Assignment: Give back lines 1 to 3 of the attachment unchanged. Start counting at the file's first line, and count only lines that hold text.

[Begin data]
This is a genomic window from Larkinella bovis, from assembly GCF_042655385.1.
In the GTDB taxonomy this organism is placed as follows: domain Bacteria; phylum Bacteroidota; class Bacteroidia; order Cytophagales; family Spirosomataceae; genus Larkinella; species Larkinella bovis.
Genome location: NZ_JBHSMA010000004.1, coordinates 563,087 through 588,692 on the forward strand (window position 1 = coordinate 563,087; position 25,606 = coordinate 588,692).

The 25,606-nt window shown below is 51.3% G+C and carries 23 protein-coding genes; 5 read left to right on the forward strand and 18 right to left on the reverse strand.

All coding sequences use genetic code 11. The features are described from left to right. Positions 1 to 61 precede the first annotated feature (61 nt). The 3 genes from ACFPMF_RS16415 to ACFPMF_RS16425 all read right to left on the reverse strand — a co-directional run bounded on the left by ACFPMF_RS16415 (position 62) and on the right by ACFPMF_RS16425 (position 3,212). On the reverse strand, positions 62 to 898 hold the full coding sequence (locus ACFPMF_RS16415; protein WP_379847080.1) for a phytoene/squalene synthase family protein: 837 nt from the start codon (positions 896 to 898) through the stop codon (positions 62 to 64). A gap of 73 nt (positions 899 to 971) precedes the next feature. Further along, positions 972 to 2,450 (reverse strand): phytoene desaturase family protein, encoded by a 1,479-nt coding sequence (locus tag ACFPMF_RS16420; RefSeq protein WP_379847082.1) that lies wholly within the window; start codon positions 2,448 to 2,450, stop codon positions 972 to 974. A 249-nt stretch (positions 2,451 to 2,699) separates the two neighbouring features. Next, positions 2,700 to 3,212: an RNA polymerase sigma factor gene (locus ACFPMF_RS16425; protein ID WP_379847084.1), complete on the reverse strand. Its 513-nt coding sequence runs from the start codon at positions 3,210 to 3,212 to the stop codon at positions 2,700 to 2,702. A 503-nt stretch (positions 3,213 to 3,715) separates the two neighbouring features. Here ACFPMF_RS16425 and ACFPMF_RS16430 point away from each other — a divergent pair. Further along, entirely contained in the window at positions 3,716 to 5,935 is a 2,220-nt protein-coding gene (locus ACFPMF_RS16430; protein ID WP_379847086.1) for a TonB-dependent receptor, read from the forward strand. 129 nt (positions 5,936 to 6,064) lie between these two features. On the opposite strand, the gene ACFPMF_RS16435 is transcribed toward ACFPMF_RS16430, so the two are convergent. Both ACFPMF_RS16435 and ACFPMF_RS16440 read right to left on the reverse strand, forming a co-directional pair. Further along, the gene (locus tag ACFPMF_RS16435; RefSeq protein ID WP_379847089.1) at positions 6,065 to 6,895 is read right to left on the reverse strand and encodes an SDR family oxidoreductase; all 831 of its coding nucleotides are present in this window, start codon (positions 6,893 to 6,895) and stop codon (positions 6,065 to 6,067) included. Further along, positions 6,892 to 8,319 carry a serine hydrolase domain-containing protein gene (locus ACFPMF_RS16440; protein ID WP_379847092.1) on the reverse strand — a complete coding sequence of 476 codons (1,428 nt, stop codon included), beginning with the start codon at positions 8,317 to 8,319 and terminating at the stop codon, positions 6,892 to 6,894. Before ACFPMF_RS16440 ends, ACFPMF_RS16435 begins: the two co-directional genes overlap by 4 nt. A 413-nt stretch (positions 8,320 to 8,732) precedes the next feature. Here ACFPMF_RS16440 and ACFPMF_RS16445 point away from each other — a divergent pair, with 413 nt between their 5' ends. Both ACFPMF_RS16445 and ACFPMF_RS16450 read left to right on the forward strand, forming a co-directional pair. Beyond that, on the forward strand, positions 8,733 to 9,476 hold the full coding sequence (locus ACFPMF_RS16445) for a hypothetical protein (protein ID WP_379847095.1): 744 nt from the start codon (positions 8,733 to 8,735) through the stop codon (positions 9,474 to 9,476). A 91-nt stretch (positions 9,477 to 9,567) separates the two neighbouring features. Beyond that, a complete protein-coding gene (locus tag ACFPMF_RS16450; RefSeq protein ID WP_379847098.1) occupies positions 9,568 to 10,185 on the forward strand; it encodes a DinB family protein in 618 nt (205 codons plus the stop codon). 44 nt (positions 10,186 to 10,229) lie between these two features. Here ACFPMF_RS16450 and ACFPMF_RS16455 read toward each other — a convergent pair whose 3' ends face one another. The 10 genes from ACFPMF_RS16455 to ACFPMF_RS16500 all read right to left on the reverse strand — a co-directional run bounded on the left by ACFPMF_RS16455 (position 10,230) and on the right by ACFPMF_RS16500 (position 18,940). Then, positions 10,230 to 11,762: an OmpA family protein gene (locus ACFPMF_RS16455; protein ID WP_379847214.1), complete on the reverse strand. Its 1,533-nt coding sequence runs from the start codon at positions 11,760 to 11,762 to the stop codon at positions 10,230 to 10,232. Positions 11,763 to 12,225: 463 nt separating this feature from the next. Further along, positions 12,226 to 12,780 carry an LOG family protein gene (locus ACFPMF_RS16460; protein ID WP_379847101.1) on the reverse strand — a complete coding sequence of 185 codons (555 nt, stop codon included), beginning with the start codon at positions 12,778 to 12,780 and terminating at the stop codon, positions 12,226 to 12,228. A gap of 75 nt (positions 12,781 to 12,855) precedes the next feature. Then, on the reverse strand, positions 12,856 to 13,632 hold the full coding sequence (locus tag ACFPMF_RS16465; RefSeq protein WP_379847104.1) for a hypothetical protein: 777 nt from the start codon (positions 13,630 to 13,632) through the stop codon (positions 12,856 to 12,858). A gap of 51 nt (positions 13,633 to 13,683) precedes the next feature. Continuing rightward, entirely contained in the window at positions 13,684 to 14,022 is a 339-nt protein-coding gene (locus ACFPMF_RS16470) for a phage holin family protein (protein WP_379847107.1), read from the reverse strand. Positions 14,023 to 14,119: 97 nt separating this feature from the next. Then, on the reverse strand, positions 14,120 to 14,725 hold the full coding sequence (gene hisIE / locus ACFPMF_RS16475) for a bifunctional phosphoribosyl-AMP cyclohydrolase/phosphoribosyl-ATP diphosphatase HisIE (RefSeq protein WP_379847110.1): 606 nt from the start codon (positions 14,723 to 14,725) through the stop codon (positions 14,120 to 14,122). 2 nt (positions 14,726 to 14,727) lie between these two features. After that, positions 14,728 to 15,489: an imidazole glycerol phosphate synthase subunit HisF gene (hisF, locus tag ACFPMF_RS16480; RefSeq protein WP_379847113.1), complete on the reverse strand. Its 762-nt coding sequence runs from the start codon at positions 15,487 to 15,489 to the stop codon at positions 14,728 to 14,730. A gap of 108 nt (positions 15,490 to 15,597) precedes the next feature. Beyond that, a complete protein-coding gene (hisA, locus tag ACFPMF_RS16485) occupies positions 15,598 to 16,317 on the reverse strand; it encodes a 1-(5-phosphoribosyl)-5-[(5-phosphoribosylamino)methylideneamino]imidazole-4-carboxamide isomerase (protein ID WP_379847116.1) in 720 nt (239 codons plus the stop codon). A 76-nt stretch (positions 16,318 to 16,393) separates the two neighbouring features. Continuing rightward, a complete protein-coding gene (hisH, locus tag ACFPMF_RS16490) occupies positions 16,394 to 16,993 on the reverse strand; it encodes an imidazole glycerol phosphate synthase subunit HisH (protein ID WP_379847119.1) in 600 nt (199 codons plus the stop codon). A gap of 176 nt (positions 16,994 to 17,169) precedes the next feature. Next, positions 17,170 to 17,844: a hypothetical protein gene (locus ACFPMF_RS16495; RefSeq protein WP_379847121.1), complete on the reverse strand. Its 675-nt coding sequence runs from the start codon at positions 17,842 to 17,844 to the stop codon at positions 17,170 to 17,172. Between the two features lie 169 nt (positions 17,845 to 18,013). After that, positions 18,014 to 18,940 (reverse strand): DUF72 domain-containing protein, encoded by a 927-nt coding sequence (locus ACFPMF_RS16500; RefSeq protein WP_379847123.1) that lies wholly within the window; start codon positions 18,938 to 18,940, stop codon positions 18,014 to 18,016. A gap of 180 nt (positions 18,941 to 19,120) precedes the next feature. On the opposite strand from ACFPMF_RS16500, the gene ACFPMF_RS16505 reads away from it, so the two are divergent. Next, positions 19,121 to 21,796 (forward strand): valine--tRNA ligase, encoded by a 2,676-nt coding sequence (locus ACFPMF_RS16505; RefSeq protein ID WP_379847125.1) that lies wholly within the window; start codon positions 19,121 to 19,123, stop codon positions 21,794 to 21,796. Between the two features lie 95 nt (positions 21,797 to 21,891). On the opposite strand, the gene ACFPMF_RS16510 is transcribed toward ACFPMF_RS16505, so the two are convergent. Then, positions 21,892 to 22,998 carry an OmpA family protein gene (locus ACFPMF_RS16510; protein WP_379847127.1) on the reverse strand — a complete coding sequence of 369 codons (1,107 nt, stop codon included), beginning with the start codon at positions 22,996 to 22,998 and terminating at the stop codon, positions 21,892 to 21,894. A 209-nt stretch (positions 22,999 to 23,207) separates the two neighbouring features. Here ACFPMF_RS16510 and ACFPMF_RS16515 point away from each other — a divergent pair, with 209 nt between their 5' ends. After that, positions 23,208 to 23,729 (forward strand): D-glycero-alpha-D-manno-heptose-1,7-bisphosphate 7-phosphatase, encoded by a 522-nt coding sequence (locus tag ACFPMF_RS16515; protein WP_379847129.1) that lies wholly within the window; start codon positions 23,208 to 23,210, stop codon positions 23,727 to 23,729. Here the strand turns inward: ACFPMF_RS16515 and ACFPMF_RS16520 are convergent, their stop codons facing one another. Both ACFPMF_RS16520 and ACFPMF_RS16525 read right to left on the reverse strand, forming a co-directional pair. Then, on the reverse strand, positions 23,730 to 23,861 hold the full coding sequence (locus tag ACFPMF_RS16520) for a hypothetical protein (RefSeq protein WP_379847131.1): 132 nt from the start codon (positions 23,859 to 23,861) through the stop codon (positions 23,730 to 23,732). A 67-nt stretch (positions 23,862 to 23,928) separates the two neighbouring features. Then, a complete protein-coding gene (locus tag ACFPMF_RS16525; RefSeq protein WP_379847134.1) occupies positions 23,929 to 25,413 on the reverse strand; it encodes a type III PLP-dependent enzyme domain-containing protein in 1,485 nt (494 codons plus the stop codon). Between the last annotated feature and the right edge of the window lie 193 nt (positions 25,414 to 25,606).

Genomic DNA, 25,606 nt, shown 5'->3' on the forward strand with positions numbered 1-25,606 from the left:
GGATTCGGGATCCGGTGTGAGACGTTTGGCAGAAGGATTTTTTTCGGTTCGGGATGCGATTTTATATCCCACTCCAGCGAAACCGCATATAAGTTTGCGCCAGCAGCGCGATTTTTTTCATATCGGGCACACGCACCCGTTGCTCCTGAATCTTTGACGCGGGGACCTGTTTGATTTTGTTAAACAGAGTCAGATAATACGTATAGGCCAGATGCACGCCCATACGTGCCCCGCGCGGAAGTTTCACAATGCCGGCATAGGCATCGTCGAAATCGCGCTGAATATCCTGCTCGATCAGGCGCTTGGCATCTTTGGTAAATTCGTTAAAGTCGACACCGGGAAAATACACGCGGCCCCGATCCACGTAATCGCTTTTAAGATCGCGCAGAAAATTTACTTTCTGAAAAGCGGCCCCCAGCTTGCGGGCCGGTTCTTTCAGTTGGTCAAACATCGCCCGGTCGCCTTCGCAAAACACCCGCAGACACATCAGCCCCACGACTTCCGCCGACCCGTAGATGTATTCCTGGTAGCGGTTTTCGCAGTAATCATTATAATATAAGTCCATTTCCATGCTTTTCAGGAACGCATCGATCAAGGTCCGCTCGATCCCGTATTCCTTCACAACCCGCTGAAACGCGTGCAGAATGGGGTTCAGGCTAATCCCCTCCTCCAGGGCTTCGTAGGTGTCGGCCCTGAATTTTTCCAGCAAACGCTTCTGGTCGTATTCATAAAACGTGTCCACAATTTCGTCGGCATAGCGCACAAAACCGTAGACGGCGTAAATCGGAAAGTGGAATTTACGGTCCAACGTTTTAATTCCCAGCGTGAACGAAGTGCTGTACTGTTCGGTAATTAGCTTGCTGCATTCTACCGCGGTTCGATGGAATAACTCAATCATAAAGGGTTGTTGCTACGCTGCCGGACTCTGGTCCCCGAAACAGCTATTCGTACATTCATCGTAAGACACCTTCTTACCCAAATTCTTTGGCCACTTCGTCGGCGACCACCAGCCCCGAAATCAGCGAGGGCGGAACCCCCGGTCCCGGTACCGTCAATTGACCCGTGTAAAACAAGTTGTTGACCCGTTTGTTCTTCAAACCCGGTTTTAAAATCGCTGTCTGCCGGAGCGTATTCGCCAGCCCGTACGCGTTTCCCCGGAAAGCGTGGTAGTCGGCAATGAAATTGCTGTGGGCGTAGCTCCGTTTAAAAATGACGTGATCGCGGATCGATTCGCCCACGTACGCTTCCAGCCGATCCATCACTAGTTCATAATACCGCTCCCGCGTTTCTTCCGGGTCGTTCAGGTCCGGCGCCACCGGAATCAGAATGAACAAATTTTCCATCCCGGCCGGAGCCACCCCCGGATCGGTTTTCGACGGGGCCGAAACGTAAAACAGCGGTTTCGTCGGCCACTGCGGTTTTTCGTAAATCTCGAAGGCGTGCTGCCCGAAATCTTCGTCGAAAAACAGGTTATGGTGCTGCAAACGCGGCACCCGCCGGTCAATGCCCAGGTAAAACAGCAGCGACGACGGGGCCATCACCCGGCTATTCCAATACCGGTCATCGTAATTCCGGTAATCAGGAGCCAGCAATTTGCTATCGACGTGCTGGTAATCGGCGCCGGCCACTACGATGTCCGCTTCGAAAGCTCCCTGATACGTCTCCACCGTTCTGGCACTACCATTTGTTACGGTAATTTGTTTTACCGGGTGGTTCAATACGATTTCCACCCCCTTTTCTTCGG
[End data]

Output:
This is a genomic window from Larkinella bovis, from assembly GCF_042655385.1.
In the GTDB taxonomy this organism is placed as follows: domain Bacteria; phylum Bacteroidota; class Bacteroidia; order Cytophagales; family Spirosomataceae; genus Larkinella; species Larkinella bovis.
Genome location: NZ_JBHSMA010000004.1, coordinates 563,087 through 588,692 on the forward strand (window position 1 = coordinate 563,087; position 25,606 = coordinate 588,692).